Student housing has been one of the most resilient residential property classes, so investors in this sector are well placed amid the turmoil of the wider market. However, as highlighted by your piece ‘Easing the university squeeze’, there are challenges ahead that need to be addressed.

The lack of student housing is contributing to an exacerbated cost-of-living crisis for students. A staggering 91% of students are worried by the cost-of-living crisis and 77% say it has affected their studies, according to research by Universities UK. This is not surprising. Student maintenance loans for the 2022-23 academic year rose only 2.3% year on year, compared with inflation of 10.1%.

The property industry has done a lot to help residents through the pandemic and up to today. It can do a lot to support residents – and, as part of that, we want to see more government support for the sector.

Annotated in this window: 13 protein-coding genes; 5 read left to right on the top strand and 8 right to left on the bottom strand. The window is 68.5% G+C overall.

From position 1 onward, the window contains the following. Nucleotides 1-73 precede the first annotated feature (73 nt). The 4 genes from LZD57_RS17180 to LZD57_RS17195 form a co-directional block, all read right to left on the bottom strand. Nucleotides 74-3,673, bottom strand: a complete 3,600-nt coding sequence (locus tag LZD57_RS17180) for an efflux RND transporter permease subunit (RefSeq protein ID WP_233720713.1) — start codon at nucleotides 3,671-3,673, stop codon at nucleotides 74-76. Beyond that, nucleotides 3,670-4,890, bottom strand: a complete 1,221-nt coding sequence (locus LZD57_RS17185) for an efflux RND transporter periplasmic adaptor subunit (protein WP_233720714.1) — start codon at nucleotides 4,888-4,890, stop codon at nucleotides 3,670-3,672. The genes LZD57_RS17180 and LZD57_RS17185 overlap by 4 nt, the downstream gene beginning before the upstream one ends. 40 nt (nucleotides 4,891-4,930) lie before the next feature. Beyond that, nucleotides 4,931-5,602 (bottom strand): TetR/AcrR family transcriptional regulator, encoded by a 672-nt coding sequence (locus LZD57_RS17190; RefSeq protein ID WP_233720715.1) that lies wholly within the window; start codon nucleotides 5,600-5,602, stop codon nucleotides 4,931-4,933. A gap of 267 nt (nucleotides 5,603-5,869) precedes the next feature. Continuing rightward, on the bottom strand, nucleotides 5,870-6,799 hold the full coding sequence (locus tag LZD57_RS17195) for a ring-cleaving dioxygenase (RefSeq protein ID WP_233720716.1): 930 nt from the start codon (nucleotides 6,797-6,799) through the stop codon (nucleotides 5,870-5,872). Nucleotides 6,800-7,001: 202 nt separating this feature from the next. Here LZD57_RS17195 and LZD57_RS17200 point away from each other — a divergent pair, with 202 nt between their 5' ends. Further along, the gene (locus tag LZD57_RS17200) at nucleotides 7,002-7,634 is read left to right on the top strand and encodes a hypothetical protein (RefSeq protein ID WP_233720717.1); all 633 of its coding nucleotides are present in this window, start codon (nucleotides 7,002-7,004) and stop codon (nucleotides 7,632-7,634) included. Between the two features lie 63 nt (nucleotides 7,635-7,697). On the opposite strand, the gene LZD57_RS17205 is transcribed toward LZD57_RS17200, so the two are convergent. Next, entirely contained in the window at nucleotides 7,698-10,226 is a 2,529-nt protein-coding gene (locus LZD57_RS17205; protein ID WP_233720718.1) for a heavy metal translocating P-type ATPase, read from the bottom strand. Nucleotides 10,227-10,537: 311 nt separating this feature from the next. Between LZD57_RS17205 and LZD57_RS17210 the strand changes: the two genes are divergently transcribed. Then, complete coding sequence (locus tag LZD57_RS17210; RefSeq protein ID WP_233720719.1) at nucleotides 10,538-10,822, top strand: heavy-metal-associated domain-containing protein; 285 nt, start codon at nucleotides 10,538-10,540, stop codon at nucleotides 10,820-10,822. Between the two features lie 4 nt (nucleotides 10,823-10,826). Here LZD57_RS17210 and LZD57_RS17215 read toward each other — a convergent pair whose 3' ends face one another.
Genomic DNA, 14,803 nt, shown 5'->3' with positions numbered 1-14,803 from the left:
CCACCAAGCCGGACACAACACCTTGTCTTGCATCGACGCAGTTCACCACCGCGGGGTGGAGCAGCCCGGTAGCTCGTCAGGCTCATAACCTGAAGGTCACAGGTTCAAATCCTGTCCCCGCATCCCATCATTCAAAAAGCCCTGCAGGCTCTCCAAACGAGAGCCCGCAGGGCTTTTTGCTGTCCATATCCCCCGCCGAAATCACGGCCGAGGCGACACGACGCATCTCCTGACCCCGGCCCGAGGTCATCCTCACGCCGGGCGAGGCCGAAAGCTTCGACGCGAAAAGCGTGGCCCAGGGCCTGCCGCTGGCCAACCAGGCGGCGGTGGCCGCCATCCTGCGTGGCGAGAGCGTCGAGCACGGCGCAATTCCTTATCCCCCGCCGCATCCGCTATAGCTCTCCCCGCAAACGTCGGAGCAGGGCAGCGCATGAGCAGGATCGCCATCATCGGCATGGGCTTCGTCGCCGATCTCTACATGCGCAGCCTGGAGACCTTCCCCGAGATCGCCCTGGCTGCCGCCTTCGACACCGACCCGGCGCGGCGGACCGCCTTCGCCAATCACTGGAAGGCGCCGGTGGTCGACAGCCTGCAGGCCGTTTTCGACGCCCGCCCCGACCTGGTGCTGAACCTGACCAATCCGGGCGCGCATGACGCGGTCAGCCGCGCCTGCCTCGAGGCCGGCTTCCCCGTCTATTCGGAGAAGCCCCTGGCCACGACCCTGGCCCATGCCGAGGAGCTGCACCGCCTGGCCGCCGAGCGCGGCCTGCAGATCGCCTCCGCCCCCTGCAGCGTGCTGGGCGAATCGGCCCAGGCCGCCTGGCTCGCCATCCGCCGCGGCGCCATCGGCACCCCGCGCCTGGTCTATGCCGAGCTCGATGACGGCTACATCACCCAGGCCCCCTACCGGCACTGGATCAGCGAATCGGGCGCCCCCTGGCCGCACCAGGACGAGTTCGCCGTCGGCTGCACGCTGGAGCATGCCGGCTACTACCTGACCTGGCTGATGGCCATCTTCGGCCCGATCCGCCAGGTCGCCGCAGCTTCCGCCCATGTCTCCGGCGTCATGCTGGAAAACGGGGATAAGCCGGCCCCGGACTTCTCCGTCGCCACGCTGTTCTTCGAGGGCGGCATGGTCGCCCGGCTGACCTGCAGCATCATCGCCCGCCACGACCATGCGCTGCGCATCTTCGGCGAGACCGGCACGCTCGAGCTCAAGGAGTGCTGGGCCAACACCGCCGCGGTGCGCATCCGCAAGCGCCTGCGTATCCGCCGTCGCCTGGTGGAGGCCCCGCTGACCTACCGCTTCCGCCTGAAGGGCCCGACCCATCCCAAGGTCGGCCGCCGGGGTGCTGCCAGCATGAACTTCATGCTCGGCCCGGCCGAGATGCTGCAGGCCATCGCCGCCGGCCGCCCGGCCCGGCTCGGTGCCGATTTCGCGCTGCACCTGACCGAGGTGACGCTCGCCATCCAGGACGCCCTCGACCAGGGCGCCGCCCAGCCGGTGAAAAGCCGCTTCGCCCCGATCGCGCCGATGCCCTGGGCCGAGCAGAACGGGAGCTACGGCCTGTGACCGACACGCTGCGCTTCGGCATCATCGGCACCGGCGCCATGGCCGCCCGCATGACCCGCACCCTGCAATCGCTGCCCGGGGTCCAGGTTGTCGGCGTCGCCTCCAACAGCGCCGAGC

In the short term, students need access to the additional support being given to low-income households. Few students are council tax payers, so would have missed out on council tax rebates given earlier in the year. Other energy support measures have gone to low-income households, but excluded students.

In the longer term, the UK needs a nationwide, government-funded programme to support retrofitting to cut energy costs and make homes more environmentally friendly. The government has set out its timeline for improving EPC regulations, and should work hand in hand (and cash in hand) with landlords to deliver those objectives for everyone’s benefit.

The introduction of the Eco+ scheme is a step in the right direction; we want to see it expanded so that students benefit and their landlords’ investments remain economical.

Helping landlords to provide more and better student accommodation is a win-win, lowering energy bills while cutting carbon emissions. Student housing is not only an excellent investment for landlords, with no shortage in demand from tenants with reliable incomes; it’s also hugely important in providing good homes. Helping students in the short term is important to ease the pressure from the cost-of-living crisis, but investing in student housing in the long term is the right thing to do for students, landlords and the economy.

Phil Greaves, director and co-founder, UniHomes